Although our hopes for obtaining British AS-90 self-propelled artillery weapons proved to be useless, AS-90 still appeared in Ukraine. At least the turret. Polish media claim that the Armed Forces has already received 155-mm AHS Krab gun-howitzers. At least 18 units. And as we have already written, AHS Krab is a turret of the British AS-90 plus the French 155-mm gun Nexter plus the Polish fire control system WB Electronics Topaz plus the chassis of the Korean howitzer K9 Thunder from Samsung Techwin (formerly Samsung Aerospace Industries). A clear example of globalization.
Unlike Ukraine, Poland decided to switch to NATO caliber in the 1990s, on the eve of joining NATO. Instead of buying or licensing ready-made self-propelled gun, it was decided to license the gun and turret, and place them on the chassis of domestic production. The British AS-90 won the competition of turrets with a gun (a combination of components was considered). By the way, the German PzH-2000 with the same gun Rheinmetall L52 lost.
The Huta Stalowa Wola plant was chosen as the self-propelled gun howitzer manufacturer, and the chassis was to be a modified version of the PT-91 Twardy tank chassis (Polish advanced modernization of the Soviet T-72), created as part of the UPG-NG project. Production began in 2001, the first battery was supposed to join the army in 2008, but was delayed due to lack of funds.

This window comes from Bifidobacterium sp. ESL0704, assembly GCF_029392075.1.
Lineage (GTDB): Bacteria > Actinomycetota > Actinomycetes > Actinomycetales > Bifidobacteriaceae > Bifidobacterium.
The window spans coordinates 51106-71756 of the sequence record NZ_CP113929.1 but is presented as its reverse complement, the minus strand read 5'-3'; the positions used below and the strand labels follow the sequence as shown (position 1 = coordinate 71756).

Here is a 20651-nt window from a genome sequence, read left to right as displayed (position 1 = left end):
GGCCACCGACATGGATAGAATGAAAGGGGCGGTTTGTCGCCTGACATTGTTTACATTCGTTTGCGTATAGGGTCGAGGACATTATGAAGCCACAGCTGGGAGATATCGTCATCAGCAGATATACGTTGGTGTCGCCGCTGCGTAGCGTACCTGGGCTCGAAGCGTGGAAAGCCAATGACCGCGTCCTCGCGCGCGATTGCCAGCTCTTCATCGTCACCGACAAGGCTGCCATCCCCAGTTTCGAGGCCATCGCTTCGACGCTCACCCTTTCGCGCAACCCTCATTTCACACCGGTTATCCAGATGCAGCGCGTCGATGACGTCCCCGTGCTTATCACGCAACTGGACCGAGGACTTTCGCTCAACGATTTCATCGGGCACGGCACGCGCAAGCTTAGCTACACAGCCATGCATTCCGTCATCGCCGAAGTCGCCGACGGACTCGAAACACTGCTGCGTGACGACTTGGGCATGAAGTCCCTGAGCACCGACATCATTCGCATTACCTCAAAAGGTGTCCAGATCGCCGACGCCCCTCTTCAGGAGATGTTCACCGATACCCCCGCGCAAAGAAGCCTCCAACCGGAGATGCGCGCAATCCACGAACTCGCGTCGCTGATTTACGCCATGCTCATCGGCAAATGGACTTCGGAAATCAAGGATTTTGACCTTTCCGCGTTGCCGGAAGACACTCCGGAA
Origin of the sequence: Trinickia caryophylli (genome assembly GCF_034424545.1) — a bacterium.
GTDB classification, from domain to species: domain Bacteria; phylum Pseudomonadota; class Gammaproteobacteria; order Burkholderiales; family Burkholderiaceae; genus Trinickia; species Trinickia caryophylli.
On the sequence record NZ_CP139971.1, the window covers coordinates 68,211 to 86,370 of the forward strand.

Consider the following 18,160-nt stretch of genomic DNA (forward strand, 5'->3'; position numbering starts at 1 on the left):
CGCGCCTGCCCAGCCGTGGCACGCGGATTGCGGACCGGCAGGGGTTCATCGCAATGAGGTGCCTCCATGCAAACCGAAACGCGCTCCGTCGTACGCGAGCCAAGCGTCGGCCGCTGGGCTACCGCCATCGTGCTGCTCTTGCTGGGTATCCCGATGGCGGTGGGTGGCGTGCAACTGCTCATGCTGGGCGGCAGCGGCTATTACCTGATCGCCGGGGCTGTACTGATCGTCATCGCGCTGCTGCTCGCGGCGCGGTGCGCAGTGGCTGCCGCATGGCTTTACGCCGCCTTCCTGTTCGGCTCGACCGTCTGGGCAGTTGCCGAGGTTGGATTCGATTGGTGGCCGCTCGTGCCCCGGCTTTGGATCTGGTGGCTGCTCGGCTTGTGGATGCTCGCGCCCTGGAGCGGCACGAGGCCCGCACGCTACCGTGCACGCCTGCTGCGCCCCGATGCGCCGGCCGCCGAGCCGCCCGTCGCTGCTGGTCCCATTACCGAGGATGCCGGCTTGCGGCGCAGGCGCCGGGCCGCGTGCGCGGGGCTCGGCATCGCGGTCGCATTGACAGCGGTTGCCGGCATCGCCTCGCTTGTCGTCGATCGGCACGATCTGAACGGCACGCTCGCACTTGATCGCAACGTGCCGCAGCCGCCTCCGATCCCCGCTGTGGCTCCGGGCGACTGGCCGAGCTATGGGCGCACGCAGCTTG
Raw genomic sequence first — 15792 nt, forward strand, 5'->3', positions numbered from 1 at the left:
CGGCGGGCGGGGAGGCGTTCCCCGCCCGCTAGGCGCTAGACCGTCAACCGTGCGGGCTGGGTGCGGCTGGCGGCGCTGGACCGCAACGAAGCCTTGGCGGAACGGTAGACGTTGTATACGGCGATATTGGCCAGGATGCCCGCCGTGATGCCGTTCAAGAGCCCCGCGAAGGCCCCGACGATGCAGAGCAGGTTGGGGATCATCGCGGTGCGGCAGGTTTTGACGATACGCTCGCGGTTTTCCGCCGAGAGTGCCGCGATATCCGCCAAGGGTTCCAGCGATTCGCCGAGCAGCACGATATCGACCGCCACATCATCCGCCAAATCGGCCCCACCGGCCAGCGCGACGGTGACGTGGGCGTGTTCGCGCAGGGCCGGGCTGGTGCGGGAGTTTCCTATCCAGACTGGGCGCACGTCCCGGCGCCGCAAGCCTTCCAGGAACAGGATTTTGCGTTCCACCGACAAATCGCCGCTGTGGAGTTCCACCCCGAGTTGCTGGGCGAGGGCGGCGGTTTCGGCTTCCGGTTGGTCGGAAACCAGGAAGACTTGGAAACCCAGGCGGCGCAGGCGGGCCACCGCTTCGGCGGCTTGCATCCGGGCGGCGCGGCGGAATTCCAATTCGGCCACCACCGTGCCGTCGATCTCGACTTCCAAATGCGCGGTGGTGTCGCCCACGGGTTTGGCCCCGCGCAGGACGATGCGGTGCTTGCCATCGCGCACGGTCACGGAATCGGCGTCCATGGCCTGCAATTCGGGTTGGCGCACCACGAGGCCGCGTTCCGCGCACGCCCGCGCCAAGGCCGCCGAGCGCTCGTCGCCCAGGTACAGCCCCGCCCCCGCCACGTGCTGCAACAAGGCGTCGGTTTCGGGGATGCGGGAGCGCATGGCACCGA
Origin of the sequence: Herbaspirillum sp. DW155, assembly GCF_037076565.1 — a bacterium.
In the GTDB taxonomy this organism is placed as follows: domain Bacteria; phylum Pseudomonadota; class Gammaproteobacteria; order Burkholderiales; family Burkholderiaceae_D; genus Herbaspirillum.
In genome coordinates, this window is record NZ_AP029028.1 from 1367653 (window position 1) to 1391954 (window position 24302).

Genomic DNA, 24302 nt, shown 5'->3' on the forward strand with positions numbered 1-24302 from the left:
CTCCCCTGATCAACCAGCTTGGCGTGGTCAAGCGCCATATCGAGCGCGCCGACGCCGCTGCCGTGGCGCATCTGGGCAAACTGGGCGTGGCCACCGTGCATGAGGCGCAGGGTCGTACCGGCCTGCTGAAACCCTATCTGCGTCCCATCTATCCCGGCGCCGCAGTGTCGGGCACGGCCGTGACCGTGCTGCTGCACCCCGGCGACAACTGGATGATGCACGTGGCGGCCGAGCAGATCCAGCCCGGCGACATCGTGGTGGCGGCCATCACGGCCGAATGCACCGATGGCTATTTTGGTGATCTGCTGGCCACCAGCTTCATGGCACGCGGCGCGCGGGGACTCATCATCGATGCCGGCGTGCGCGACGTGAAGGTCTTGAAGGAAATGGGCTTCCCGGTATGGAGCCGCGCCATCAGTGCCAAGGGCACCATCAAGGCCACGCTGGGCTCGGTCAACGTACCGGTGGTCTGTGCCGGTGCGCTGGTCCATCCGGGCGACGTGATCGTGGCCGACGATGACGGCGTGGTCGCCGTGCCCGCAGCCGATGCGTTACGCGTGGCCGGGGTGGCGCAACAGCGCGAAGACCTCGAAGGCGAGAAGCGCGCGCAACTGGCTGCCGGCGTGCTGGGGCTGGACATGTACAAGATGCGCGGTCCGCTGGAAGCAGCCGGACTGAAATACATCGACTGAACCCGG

Meanwhile, the UK stopped producing the licensed Rheinmetall L52 gun, so the AHS Krab project switched to an almost similar gun from the French Nexter. CAESAR has the same gun.
And although in 2012-2013 the Polish army conducted tests of eight AHS Krab on the UPG-NG chassis on December 17, 2014, the Ministry of Defense of Poland announced the signing of an agreement with Samsung Techwin (now Hanwha Techwin) to purchase 120 chassis Korean K9 Thunder for $320 million. By the way, K9 Thunder is quite popular for self-propelled gun-howitzers upgrades. Turkish T-155 Fırtına and Australian AS9 “Aussie Thunder” are also Korean K9.
The first K9 chassis arrived in Poland in 2015, and tests of new prototypes soon began. And on April 28, 2016, the first serial AHS Krab left the Huta Stalowa Wola plant. Subsequently, the Polish Ministry of Defense ordered 122 new ACS, 80 of which have already joined the army. It is not entirely clear whether the cars already adopted were sent to Ukraine, or new ones, directly from the factory. Most likely the first.
AHS Krab electronic systems include:
- FiN 3110L ground navigation and topographic system + GPS + odometer;
- TOPAZ fire control system (turret control computer, aiming computer and commander’s ballistic computer);
- FONET internal and external communication system (RRC 9311AP digital radio and crew personal radios);
- normal and night surveillance system for driver and commander;
- Obra-3 SSP-1 warning and self-defense system;
- sight for direct aiming;
- MVRS-700 SCD ballistic radar.
AHS Krab can use the full range of 155-mm NATO munitions, and Poland has its own shells. There is information that the ACS can work with high-precision projectiles.
Weight – 48 tons
Length – 12.05 m
Width – 3.60 m
Height – 3.00 m
Crew – 5
Caliber – 155 mm
Barrel length – 52 calibers
Rate of fire – 6 shots per minute
Effective firing range – 30 km
Maximum firing range – 40 km
Armor – POSCO MIL-12560H steel
Secondary armament – machine gun WKM-B .50 BMG
Engine – STX-MTU MT881Ka-500, 8-cylinder water-cooled diesel
Power – 735 kW (1000 hp)
Operating range – 400 km
Maximum speed – 67 km/h